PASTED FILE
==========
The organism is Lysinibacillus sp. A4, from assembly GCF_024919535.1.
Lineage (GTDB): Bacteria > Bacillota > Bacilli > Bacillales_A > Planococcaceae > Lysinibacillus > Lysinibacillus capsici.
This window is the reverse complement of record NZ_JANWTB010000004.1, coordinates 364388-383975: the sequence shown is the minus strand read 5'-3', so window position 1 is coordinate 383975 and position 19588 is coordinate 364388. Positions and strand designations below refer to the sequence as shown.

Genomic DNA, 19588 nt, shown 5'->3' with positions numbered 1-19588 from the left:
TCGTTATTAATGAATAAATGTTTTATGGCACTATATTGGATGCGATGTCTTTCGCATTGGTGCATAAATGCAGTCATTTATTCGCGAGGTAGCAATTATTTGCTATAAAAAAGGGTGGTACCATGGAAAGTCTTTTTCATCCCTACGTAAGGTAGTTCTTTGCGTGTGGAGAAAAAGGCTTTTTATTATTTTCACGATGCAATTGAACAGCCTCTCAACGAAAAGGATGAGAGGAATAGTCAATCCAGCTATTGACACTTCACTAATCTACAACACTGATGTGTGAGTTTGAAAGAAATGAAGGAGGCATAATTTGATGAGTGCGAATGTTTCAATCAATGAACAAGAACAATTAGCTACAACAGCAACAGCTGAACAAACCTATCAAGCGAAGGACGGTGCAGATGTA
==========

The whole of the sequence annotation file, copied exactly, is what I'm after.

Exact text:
The organism is Lysinibacillus sp. A4, from assembly GCF_024919535.1.
Lineage (GTDB): Bacteria > Bacillota > Bacilli > Bacillales_A > Planococcaceae > Lysinibacillus > Lysinibacillus capsici.
This window is the reverse complement of record NZ_JANWTB010000004.1, coordinates 364388-383975: the sequence shown is the minus strand read 5'-3', so window position 1 is coordinate 383975 and position 19588 is coordinate 364388. Positions and strand designations below refer to the sequence as shown.

Genomic DNA, 19588 nt, shown 5'->3' with positions numbered 1-19588 from the left:
TCGTTATTAATGAATAAATGTTTTATGGCACTATATTGGATGCGATGTCTTTCGCATTGGTGCATAAATGCAGTCATTTATTCGCGAGGTAGCAATTATTTGCTATAAAAAAGGGTGGTACCATGGAAAGTCTTTTTCATCCCTACGTAAGGTAGTTCTTTGCGTGTGGAGAAAAAGGCTTTTTATTATTTTCACGATGCAATTGAACAGCCTCTCAACGAAAAGGATGAGAGGAATAGTCAATCCAGCTATTGACACTTCACTAATCTACAACACTGATGTGTGAGTTTGAAAGAAATGAAGGAGGCATAATTTGATGAGTGCGAATGTTTCAATCAATGAACAAGAACAATTAGCTACAACAGCAACAGCTGAACAAACCTATCAAGCGAAGGACGGTGCAGATGTA